MONTPELIER, Vt. — Another budget was passed by the General Assembly last week and is on its way to the governor’s desk, but it’s most likely destined for another veto unless lawmakers quickly find acceptable compromises.
Supporters of budget bill H.13 are calling it an effort to stave off a potential government shutdown at the end of the month. Meanwhile lawmakers from the House Ways and Means Committee are working on H.4, a bill that specifically deals with areas of difference between the administration and the majority party.
Spokespersons from Gov. Phil Scott’s office say that H.13 is unacceptable because it maintains a default 5.5 cent rate increase for the non-residential property tax. Lawmakers have said that unless H.4 addresses the increase before the budget bill makes its way to Scott’s desk, it’s certain for a veto.
With a second budget veto looming, that leaves about three weeks left for lawmakers and the governor to come to an agreement. Scott continues to double-down on his campaign pledge of no new taxes or fees while the majority party digs in on its opposition to the use of one-time funds to pay down the tax rate.
If the government were to shut down, the Vermont Constitution prohibits the distribution of funds to various government and public education initiatives. School budgets, state parks, social services and more could be left without funding for the duration of a shutdown.
Scott has been arguing that this year there is more than enough surplus money, leaving no excuse for any tax increase.
“Over the last two months we’ve had the good fortune of collecting $55 million more in revenue than we expected to,” he said in a statement on Thursday. “This brings us to a total of over $170 million more than we took in last fiscal year. With a growing surplus, this is not the time to raise taxes on Vermonters and especially statewide property tax rates.”
Rep. Cynthia Browning, D-Arlington, a member of the House Ways and Means Committee, proposed on Friday that $45 million of the one-time surpluses be divided three ways. She proposed a symmetrical $15 million for paying down the tax rate this year, $15 million for paying it down next year, and $15 million for paying down state worker pension liabilities.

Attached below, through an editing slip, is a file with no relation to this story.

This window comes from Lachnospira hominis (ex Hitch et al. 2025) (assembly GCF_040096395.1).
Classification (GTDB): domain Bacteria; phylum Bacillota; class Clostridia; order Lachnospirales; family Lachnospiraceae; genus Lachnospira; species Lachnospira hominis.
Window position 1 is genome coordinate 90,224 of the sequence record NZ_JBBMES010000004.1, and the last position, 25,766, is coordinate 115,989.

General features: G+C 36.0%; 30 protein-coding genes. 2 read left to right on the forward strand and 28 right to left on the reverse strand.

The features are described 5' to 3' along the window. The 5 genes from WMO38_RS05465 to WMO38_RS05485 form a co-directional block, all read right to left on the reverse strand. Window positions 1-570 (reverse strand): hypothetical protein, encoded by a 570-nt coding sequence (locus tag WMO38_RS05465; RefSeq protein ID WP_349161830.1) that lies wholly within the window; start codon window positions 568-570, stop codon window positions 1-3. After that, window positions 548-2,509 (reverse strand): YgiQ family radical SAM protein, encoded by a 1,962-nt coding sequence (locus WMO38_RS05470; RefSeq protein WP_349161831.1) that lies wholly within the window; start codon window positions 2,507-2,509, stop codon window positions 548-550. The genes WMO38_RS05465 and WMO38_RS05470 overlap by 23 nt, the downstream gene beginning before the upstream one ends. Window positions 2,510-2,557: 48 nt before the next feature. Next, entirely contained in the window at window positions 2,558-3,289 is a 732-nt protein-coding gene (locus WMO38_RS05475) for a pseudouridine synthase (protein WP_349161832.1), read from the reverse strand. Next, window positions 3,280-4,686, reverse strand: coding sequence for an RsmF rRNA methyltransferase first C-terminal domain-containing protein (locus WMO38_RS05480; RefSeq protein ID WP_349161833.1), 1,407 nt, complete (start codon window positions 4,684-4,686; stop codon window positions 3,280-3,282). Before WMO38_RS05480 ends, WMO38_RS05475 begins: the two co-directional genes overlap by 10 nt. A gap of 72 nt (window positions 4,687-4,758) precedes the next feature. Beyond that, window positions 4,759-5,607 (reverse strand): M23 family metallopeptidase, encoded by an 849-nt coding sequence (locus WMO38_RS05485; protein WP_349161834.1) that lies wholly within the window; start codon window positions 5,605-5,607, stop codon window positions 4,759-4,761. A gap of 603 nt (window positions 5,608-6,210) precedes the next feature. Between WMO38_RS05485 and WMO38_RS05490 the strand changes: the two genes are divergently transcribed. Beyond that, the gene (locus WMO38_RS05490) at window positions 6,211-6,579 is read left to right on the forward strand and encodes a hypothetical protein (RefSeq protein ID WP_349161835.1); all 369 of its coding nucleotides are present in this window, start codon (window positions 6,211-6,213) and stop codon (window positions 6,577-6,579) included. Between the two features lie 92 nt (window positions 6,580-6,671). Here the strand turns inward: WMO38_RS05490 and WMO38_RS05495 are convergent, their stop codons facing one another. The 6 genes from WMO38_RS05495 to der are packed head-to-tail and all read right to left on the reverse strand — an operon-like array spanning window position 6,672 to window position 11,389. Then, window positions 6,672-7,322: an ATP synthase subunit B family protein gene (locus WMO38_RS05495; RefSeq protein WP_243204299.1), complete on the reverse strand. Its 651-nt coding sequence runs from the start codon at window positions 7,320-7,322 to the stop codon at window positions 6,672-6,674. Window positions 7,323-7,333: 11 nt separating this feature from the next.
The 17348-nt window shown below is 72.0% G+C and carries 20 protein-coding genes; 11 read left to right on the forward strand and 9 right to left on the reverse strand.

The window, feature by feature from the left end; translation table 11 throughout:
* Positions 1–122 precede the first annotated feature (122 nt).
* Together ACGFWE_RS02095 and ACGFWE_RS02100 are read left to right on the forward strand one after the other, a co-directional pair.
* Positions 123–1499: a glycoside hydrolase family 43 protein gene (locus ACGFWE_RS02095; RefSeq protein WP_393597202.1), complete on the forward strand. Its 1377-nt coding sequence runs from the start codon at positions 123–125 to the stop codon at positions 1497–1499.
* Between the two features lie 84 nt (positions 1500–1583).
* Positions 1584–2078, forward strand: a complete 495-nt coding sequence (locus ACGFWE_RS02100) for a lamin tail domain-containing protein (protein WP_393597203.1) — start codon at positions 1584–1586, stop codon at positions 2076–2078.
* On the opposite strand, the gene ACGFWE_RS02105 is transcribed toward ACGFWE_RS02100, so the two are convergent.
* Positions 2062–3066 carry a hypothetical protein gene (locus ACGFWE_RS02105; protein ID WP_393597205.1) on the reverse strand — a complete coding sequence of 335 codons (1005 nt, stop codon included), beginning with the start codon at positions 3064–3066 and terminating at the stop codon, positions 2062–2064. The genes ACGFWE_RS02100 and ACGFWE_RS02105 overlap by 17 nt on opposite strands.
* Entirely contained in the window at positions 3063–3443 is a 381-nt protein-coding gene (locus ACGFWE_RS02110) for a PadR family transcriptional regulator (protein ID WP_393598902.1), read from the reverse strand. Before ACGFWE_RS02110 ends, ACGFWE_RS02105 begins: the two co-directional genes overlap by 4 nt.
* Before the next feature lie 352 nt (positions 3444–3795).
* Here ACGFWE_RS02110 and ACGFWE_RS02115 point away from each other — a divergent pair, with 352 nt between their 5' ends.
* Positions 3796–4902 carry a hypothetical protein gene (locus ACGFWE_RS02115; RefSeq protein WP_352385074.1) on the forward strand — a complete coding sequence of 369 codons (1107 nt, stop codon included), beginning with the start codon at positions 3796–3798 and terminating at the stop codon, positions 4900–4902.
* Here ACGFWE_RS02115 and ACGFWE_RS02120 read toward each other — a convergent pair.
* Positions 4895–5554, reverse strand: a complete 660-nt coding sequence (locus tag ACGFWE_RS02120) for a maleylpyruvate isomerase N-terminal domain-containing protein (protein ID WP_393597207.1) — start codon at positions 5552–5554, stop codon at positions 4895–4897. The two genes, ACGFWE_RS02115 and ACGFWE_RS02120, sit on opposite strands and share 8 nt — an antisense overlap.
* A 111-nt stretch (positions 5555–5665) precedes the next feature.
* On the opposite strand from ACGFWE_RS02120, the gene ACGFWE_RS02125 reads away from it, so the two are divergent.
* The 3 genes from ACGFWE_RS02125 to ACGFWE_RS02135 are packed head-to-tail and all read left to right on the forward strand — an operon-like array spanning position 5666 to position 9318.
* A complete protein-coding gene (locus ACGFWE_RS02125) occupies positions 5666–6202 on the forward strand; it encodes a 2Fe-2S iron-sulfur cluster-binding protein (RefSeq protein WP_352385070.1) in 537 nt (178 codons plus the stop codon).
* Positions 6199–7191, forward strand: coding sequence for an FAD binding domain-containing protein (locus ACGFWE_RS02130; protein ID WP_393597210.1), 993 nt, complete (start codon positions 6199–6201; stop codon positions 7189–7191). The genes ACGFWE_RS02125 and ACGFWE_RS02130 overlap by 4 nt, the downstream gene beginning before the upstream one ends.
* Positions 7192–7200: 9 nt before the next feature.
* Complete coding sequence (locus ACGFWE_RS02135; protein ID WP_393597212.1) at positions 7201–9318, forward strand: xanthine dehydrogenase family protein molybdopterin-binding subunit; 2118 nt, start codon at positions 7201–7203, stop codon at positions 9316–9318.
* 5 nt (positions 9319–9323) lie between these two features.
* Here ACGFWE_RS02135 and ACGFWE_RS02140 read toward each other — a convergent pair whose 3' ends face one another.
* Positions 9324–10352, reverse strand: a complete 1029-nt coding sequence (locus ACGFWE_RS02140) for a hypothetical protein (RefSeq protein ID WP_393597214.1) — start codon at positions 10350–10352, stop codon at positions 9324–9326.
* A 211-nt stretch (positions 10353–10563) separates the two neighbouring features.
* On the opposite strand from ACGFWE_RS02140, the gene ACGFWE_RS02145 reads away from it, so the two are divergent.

This is Browning’s second attempt at a compromise initiative since the regular session ended. She had proposed to have non-residential property taxes held flat, which gained wide Republican support but failed to garner much support from the majority party.
She said this new effort has more support from her party.
“I don’t know if it was the mathematical symmetry or what — people liked that,” Browning told True North. “I think people liked that because you are putting the same amount into next year’s education fund as this year’s, you are not leaving a big hole.
“That was not intended by me to be some sort of final version; I was just kind of throwing it out there to try to get them to move, and they did.”
Browning added that she would like to see more done to contribute funds to pay down this year’s tax rate. Her previous proposal offered $24 million to pay down the tax rate.
Critics of the proposal, including Rep. Kurt Wright, R-Burlington, do not expect the governor to sign the bill because it still raises taxes. Wright commented in the committee that lawmakers should have “worked more, harder, longer” on something that more closely matches the governor’s demand for no new taxes.
Meanwhile, the Vermont State Employees Association is worried enough about the prospects of a government shutdown that leaders have formally requested the governor initiate a contingency plan so that state workers will be taken care of in the worst-case scenario.
According to VSEA Executive Director Steve Howard, there are 6,200 state workers who could be negatively impacted by a government shutdown, and currently there are no protocols detailed in their contracts.
Browning is hopeful that some deal will be reached before the end-of-month deadline.
“I think there’s a deal out there, but everybody is going to have to give somewhat, and right now they don’t seem to want to and I think that’s very unfortunate,” she said. “I will keep working for a deal.”